With twin-turbo V6 petrol power, more advanced off-road suspension, and a long list of technical upgrades, the next-generation Ford Ranger Raptor promises to raise the benchmark for performance pick-ups.
The 2023 Ford Ranger Raptor has been revealed ahead of Australian showroom arrivals by the end of this year.
As widely speculated, the new model is powered by a twin-turbo 3.0-litre V6 petrol engine shared with the Ford Explorer ST performance SUV in the US.
However, this version of the engine has been developed uniquely for the Ford Ranger Raptor and is equipped with anti-lag technology, that keeps the turbos spinning for up to three seconds even after the throttle has been lifted, to provide instant response in performance mode.
With outputs of 292kW/583Nm, Ford has finally answered the call for more grunt after the original Ford Ranger Raptor launched in 2018 was criticised for being under-powered with its twin-turbo 2.0-litre four-cylinder diesel (157kW/500Nm).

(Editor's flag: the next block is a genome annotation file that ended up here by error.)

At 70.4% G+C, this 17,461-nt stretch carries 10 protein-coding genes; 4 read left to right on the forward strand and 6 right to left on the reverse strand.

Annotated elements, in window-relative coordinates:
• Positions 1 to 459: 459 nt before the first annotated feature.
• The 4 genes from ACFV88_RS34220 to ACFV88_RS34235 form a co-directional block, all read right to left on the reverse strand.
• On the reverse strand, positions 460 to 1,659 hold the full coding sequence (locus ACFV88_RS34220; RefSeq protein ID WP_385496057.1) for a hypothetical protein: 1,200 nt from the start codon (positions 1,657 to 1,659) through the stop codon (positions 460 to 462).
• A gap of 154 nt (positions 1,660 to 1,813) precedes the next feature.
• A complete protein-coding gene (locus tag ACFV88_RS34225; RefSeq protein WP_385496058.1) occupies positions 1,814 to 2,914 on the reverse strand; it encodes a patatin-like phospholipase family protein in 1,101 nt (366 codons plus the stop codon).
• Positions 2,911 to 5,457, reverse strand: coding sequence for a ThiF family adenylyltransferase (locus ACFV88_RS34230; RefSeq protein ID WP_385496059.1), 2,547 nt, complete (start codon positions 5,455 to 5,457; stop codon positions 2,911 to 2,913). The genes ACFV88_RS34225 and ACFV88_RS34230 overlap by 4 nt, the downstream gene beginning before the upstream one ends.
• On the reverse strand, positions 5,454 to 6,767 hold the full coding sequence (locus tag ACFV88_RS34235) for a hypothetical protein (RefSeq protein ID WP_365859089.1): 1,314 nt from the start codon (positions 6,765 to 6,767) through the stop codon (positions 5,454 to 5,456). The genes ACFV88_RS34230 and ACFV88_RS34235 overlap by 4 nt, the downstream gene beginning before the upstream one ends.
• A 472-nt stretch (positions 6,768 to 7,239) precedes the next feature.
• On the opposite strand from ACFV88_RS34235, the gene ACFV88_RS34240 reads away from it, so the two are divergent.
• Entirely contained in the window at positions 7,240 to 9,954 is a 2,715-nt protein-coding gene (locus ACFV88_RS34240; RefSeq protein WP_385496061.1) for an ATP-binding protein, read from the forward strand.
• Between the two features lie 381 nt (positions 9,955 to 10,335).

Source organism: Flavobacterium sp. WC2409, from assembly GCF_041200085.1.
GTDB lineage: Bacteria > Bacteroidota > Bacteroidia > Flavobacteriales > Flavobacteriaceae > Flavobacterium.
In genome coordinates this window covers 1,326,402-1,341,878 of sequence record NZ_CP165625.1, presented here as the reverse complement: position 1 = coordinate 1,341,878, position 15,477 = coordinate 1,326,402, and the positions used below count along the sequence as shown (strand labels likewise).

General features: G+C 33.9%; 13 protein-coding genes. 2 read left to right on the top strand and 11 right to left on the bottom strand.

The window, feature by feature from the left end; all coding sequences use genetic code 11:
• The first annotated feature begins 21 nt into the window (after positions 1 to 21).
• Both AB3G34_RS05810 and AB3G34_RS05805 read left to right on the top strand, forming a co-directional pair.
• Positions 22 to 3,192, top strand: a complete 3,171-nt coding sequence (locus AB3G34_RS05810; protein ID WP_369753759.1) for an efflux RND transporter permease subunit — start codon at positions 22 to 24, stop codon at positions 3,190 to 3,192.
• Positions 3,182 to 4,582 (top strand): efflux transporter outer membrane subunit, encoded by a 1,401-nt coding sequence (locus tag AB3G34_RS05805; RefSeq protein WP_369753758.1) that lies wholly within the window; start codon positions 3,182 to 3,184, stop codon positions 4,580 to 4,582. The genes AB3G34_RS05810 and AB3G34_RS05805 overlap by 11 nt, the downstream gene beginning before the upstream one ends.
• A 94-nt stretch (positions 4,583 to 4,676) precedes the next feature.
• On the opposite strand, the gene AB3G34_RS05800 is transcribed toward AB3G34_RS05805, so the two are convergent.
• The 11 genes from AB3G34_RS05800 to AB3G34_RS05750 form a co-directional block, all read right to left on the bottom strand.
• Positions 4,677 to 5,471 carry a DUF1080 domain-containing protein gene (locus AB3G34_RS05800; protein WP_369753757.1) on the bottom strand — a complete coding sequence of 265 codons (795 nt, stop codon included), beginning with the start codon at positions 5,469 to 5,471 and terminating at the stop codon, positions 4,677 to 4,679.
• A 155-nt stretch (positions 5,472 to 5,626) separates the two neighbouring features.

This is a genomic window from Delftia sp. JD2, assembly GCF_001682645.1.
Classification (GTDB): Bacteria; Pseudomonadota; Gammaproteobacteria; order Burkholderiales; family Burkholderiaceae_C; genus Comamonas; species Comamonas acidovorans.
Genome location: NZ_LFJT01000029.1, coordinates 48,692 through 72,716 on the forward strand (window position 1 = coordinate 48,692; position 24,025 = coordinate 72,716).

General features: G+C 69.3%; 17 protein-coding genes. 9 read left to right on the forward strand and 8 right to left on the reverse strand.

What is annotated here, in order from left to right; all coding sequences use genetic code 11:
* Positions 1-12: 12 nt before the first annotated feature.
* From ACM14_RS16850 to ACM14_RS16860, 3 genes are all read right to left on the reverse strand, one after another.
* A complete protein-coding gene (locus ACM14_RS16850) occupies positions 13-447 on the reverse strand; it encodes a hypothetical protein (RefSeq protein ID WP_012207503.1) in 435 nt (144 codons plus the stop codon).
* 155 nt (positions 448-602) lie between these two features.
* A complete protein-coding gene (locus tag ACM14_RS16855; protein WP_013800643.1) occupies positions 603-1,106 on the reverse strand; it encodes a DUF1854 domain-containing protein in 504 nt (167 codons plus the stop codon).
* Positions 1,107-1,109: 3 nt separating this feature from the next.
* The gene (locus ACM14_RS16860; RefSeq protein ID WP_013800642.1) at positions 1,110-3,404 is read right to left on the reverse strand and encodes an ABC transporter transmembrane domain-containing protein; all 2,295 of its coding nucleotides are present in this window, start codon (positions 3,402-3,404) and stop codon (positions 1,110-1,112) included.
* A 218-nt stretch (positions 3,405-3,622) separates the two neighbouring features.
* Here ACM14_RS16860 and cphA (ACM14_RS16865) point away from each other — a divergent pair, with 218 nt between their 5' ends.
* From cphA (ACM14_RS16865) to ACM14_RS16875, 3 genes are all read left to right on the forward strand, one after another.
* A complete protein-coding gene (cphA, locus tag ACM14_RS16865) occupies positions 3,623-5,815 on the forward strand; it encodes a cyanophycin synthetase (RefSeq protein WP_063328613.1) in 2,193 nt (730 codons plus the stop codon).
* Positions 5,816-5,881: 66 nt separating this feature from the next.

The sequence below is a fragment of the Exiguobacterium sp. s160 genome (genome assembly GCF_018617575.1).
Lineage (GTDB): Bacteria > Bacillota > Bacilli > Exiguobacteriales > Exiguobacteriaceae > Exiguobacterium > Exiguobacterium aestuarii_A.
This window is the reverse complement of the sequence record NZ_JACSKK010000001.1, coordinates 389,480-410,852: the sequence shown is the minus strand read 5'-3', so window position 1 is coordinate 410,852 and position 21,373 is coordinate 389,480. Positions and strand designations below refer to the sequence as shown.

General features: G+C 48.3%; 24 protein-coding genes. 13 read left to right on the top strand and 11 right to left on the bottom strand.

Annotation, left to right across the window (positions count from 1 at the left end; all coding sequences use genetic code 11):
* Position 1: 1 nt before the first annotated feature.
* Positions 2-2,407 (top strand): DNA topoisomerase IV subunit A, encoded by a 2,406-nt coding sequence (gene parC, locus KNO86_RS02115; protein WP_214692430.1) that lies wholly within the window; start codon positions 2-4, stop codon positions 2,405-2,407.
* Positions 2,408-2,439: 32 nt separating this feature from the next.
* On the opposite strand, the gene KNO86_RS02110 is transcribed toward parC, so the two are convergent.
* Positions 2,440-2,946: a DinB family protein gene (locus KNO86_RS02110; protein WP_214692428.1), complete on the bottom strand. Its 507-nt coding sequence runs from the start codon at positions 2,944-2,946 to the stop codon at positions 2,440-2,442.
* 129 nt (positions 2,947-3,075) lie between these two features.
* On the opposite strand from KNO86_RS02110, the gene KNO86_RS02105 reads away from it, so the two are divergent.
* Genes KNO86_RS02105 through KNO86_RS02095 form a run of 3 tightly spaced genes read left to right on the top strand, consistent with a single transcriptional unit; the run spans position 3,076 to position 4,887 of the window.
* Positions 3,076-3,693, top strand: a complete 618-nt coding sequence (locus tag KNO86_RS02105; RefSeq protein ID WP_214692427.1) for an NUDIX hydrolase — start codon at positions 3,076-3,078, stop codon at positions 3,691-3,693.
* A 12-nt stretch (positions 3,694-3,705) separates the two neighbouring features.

These figures will make the 2023 Ford Ranger Raptor the fastest and most powerful ute in its class.
Although performance numbers are yet to be published, it is expected to do the 0 to 100km/h dash in less than 7.5 seconds – thanks to the epic power and 10-speed auto. It may even get into the six-second bracket, despite weighing an estimated 2.4 tonnes.
By way of comparison, the current Volkswagen Amarok turbo diesel V6 and eight-speed auto does 0 to 100km/h in an as-tested 7.8 seconds.
For now, it appears Ford has no plans to introduce a diesel version of the new-generation Ranger Raptor, which means customers will likely pay more at the bowser.
The claimed maximum outputs are rated using 98-octane premium unleaded; the new twin-turbo V6 petrol Ford Ranger Raptor takes a minimum 95-octane premium unleaded.